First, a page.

The mine became eerily cold and dark as we descended.

I had never been on a mine tour until my kids were in school.

I was the bus driver that took the tour to the local coal mine museum.

Along with having a picnic lunch on an old train, and walking through the museum, we got to take a ride into the mine. I remembered my grandfather talking about working in the mines when he was six years old. They would hold his feet while he crawled into holes and set the dynamite that would bring down the coal and open new shafts. I almost cried when I thought about my six-year-old grandfather being stuffed in a hole barely big enough for him. The darkness was so dark that you couldn’t see your hand in front of your face. When we descended into the mine, it wasn’t just dark, but it got colder the further we went. Most of the kids had coats, but I had nothing. I was picturing my grandfather being cold, hungry, and scared, but still doing his job. There were heaters in the walls that were keeping us fairly warm, but they didn’t have heaters back then. There were electric lights that turned on once we got into the mine, but they didn’t have electric lights then. Without the electricity, we wouldn’t have the heaters that helped to keep us from screaming from cold and fear. I nearly screamed when they turned off the lights, but the small amount of heat from the heaters gave me some comfort. There was no comfort for the small boy I pictured in the crawlspace that could have been my grandfather.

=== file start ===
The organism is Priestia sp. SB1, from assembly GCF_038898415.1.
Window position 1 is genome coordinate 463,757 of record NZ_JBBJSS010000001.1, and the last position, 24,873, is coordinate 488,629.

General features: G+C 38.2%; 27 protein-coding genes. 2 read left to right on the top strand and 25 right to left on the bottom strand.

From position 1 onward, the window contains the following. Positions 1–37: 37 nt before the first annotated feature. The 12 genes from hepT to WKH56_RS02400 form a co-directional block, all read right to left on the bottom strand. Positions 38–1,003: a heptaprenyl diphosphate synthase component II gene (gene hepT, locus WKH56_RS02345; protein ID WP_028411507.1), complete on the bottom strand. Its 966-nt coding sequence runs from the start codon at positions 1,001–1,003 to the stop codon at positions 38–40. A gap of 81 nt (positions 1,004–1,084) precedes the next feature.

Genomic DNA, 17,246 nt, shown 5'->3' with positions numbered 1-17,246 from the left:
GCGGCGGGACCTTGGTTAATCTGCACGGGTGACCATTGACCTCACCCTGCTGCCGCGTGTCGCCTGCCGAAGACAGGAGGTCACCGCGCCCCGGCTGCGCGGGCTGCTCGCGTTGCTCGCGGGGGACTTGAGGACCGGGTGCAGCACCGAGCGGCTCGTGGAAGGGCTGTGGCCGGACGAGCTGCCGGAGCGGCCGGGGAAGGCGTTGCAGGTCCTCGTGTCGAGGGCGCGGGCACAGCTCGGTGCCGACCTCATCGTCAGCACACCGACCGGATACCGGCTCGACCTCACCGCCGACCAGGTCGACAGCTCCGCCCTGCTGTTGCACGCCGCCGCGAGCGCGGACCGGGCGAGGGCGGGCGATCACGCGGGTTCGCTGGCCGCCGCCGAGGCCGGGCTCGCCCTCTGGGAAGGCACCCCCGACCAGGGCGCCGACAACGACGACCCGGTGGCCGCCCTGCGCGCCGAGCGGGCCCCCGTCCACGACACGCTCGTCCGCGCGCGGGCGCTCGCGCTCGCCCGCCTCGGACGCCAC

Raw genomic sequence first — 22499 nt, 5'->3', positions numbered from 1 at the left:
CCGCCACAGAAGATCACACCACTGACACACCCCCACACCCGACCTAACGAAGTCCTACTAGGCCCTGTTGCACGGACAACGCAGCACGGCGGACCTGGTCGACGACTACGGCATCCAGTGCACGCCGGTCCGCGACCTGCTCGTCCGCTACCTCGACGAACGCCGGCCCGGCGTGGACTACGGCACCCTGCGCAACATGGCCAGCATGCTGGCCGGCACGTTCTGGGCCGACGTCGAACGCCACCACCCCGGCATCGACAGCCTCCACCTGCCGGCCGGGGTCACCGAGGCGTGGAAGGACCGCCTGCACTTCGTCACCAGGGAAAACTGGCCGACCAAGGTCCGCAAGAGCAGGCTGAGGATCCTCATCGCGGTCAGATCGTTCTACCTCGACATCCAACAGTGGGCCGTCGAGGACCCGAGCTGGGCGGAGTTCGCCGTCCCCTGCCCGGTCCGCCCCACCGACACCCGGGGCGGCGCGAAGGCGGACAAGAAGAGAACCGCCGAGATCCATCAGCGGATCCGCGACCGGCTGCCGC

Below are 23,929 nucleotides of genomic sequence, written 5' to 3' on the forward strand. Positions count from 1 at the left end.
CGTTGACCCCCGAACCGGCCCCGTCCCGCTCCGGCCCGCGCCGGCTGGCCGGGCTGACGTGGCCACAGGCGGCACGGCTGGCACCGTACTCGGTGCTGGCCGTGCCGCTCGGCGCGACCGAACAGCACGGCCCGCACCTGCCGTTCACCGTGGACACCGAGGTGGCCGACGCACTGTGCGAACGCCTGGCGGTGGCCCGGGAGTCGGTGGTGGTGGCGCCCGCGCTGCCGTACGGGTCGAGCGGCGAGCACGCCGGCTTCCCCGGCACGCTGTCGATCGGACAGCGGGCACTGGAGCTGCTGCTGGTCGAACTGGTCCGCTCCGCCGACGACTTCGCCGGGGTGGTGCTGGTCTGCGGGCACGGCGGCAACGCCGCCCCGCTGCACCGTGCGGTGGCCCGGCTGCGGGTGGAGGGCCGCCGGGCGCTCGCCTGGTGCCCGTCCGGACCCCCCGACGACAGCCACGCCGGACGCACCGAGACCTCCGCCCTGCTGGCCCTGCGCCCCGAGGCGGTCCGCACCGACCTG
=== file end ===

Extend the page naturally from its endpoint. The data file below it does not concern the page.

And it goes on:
furnace/heater tune-up